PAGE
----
You can read a brief biography of St Vincent de Paul and the readings set for today (27th September), when we remember his life and ministry, here.
If there was ever a saint who matched their set gospel reading, it is Vincent de Paul: ‘I was hungry and you gave me food, I was thirsty and you gave me something to drink, I was a stranger and you welcomed me, I was naked and you gave me clothing, I was sick and you took care of me, I was in prison and you visited me.’
Vincent de Paul and his gospel reading invite us to look at others and see Christ, and not only to see Christ but to serve Christ – ‘just as you did it to one of the least of these who are members of my family, you did it to me.’ It is in so doing that we become more like Christ. The subjects take on the character of their king.
This means, though, that we must also look at others and see ourselves – this is something that I became real for me on a prison placement while I was an ordinand. It is in seeing the Christ in those in need or in those who we find difficult or strange or disturbing that we start to be able to see the Christ in ourselves, not only out of empathy (note the similarity between the gospel reading’s ‘I was hungry, I was thirsty’ and the #Iam solidarity hashtags that have been around since the Charlie Hebdo massacre) but out of an awareness of our common humanity, our common belovedness in the sight of God . We might think of the great commandments: ‘love God and love your neighbour as yourself’ for it is in love of neighbour that we understand what it is to be loved, and to see ourselves and our neighbour alike truly as beloved of God.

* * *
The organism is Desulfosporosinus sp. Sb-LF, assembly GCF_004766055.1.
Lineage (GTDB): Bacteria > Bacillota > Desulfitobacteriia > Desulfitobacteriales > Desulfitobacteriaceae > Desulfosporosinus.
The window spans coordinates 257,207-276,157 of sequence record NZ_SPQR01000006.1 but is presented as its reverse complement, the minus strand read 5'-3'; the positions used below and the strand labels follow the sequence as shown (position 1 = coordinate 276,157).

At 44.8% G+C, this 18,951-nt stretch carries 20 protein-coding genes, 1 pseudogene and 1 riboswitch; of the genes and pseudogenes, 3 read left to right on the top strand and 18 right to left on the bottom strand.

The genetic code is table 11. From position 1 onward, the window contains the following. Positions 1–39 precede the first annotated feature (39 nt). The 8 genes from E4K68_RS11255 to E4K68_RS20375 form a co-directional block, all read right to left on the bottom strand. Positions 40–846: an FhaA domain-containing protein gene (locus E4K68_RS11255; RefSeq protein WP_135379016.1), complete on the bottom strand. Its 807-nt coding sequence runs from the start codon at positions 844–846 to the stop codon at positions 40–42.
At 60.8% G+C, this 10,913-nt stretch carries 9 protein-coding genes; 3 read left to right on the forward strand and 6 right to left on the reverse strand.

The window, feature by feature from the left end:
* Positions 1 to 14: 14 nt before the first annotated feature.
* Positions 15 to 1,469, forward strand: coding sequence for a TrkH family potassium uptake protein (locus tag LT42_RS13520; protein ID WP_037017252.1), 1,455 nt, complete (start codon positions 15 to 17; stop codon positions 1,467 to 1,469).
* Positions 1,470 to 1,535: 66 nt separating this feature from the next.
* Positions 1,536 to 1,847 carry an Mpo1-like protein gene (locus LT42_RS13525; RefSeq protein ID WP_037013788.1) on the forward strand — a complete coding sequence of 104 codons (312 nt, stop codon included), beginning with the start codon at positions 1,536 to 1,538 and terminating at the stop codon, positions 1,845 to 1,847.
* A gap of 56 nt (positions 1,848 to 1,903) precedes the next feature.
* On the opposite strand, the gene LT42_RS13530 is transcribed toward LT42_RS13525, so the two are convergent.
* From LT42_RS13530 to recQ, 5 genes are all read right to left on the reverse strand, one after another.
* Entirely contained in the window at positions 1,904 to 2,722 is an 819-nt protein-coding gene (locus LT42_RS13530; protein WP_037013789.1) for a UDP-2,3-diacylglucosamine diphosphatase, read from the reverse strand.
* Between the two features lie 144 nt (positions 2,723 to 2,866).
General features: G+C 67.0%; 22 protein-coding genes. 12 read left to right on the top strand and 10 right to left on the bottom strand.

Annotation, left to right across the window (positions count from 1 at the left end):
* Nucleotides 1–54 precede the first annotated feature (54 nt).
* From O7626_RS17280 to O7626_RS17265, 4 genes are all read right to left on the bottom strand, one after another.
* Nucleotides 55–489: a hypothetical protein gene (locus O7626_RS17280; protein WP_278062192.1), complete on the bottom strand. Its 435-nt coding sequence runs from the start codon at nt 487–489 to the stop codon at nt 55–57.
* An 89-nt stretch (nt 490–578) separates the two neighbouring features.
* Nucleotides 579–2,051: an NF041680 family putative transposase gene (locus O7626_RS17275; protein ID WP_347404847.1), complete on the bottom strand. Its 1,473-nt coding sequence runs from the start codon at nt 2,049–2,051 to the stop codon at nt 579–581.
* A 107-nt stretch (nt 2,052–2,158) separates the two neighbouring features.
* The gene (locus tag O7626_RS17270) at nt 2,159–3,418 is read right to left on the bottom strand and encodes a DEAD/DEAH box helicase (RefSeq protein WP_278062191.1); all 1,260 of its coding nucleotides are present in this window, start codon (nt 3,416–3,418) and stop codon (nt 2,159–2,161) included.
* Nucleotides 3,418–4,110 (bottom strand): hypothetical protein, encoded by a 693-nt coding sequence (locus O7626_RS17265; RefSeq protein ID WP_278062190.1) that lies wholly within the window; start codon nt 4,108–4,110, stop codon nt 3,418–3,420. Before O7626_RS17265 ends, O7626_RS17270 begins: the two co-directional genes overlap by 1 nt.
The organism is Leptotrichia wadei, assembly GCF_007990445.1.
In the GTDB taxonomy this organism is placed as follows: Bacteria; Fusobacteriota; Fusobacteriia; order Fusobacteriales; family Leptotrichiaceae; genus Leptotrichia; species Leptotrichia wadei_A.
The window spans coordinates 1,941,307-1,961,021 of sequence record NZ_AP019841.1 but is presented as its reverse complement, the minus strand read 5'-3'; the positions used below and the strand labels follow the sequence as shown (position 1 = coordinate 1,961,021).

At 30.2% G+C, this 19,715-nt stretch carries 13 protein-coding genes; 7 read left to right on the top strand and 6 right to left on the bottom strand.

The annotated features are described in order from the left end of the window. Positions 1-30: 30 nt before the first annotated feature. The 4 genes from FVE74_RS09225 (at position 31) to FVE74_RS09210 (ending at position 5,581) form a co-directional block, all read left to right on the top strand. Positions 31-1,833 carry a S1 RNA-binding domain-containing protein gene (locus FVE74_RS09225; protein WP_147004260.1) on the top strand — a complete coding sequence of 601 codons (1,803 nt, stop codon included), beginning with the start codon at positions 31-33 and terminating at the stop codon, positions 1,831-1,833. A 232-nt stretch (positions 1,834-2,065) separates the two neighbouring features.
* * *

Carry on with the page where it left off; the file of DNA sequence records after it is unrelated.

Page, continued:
Meanwhile, if we, like Vincent de Paul, were to live out this gospel fully it explodes beyond the individual, and becomes a way for us to participate in the building of the kingdom of God, in which the chasms that are so often fixed in this world between the privileged and the not-priveleged might start to be broken down in preparation for the radical equality of the kingdom of God. What we do right now to join in with this work both brings earth nearer heaven, and prepares us for it.
This is how Vincent de Paul lived, and these are the kingdom values which we are invited, or rather commanded, to live out here in Westcott, in this city of Cambridge, and beyond.